Why Did Crash Fatalities Spike During the Pandemic?

AAA research finds high-risk young males were a larger share of those who drove more

BOISE – In the early days of the COVID-19 pandemic, health and safety precautions led to fewer drivers on the road and a significant reduction in the number of vehicle miles traveled.  But despite the drop, there were 38,680 traffic deaths in 2020, the most since 2007.

According to new research by the AAA Foundation for Traffic Safety, a small percentage of drivers increased their driving during the pandemic, but they were younger and disproportionately male – a statistically riskier group than the average population.

“There are many possible explanations for the spike in crash fatalities.  Risky drivers represented a higher proportion of those who were on the road, and they also may have engaged in more frequent dangerous behavior with less traffic,” says AAA Idaho public affairs director Matthew Conde.  “Regardless of the cause, the trend for the past two years has been moving in the wrong direction.  We need to break some bad habits and return to safe and engaged driving.”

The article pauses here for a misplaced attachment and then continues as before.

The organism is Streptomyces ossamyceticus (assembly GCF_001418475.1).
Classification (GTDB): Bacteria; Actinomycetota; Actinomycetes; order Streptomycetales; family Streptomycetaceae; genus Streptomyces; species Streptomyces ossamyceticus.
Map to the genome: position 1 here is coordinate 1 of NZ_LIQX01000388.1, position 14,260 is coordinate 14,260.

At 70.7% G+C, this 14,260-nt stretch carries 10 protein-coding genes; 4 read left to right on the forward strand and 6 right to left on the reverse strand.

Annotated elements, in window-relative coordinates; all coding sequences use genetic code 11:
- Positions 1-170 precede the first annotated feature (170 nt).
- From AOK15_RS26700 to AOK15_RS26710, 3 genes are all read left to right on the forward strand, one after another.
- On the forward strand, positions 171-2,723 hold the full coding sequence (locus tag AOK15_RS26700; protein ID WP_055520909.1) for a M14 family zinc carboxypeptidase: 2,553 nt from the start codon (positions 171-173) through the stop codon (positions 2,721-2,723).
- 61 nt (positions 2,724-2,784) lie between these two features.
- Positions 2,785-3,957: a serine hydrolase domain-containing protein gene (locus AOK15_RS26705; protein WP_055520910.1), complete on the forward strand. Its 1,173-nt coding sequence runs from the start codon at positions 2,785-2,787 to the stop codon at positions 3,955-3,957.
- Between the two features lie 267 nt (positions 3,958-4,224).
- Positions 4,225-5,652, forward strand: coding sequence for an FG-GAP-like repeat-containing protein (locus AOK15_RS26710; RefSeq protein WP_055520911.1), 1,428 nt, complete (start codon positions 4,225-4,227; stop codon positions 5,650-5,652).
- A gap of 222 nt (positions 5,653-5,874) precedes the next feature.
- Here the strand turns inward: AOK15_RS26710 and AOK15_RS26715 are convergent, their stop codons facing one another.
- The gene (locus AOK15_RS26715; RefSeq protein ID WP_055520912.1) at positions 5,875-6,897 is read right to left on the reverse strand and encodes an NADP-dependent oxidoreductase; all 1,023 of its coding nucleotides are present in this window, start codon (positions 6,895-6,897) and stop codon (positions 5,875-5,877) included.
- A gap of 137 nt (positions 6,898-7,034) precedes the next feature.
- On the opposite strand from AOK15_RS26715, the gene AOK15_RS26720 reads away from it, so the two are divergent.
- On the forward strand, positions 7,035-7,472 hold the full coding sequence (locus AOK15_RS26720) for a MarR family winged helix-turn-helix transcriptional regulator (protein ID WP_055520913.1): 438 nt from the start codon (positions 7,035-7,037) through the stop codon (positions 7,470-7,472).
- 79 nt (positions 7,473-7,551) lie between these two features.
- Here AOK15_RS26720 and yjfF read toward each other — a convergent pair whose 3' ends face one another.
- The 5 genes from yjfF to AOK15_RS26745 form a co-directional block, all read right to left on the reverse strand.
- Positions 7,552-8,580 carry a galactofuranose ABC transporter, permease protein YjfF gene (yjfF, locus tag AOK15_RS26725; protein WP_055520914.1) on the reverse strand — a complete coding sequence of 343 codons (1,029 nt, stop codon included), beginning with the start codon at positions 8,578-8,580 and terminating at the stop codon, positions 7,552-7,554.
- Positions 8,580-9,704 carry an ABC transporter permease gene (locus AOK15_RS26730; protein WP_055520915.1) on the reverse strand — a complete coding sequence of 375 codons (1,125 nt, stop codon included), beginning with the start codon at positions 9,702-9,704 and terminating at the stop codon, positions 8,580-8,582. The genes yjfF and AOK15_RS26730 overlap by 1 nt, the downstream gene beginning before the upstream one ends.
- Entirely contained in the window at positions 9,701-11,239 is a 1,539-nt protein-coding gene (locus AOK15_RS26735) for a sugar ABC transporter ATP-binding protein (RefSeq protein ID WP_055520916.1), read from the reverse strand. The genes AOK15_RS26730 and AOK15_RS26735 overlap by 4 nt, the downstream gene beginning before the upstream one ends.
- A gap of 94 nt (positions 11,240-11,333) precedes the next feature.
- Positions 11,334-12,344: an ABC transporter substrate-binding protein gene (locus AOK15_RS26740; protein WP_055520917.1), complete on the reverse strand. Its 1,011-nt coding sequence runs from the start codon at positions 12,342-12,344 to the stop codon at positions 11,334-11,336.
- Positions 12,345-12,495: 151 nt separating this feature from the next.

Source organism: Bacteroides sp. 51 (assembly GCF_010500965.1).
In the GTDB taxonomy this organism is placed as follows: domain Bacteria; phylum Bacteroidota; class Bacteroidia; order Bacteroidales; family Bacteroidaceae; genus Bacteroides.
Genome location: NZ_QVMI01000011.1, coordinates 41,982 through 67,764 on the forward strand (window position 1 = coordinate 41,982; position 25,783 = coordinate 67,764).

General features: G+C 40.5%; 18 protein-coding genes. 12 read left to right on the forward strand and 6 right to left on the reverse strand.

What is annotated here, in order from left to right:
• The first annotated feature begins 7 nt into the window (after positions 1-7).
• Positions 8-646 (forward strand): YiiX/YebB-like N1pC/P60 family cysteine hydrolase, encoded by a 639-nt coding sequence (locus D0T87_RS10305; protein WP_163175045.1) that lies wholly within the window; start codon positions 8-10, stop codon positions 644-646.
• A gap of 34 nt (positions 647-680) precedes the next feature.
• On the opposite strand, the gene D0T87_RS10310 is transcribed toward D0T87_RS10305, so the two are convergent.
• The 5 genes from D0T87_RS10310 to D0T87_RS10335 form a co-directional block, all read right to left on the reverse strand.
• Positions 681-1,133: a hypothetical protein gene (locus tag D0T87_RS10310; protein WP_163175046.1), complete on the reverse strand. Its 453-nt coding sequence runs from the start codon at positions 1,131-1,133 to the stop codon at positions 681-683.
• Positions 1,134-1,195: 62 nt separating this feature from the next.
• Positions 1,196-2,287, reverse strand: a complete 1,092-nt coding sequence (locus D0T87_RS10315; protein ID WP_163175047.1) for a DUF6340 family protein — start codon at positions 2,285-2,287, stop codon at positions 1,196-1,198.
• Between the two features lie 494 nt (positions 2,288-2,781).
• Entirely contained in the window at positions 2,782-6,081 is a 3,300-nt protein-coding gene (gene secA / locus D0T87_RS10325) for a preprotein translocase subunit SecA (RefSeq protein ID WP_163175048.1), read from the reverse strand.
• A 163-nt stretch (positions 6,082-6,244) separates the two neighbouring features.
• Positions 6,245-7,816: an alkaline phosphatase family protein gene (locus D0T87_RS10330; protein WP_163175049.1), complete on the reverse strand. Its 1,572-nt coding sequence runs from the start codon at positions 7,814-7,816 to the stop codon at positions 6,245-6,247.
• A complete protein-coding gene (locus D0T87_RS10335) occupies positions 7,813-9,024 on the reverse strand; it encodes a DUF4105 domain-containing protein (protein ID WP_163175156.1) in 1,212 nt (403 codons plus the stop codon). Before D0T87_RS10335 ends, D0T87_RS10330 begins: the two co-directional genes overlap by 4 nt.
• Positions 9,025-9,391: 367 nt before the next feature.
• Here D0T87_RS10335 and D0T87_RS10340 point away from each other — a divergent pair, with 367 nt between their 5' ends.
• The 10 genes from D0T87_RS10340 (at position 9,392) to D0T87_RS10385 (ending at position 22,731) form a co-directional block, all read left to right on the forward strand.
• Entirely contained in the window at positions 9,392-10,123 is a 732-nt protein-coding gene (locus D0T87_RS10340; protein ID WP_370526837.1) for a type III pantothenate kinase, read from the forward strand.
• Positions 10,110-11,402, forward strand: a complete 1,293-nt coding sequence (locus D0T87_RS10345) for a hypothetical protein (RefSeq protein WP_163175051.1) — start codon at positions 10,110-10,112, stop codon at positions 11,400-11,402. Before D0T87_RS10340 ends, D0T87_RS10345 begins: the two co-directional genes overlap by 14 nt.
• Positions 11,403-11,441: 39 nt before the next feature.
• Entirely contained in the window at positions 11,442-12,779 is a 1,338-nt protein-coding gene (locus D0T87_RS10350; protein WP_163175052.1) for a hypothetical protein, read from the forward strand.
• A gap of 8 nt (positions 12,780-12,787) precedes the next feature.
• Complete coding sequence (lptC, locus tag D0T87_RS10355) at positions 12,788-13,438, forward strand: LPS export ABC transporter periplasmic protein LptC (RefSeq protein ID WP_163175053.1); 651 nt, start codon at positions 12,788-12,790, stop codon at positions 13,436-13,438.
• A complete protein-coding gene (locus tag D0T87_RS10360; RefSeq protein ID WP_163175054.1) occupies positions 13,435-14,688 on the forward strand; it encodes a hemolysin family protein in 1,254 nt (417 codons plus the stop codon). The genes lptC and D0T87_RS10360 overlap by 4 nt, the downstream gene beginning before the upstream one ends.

While most Americans scaled back their driving activities during the pandemic, four percent actually drove more, with nearly two-thirds of the increase coming from young males.  Those who increased their driving were more likely to report engaging in dangerous behavior:

According to the AAA Foundation’s newest American Driving Survey, during the early months of the pandemic, the average daily number of driving trips made by U.S. adults decreased by 42% in April 2020 before rebounding to roughly 20% below 2019 levels in the latter half of the year.

AAA supports the Safe Systems Approach, which seeks to improve roadway safety by using several countermeasures to anticipate and mitigate the risk of serious crashes rather than simply reacting to crashes that have already occurred.

Tips for safe driving

“It all starts with observing the speed limit,” Conde said.  “Drivers may not realize that you’d have to travel 100 miles to save 5 minutes by moving at 80 mph instead of 75 mph.  The greater likelihood of a severe crash impact isn’t worth the tradeoff.”

AAA encourages drivers to avoid using impairing substances before they get behind the wheel, ditch the distractions (including cell phones and other mobile devices), wear a seat belt, and avoid aggressive driving such as tailgating or weaving in and out of traffic.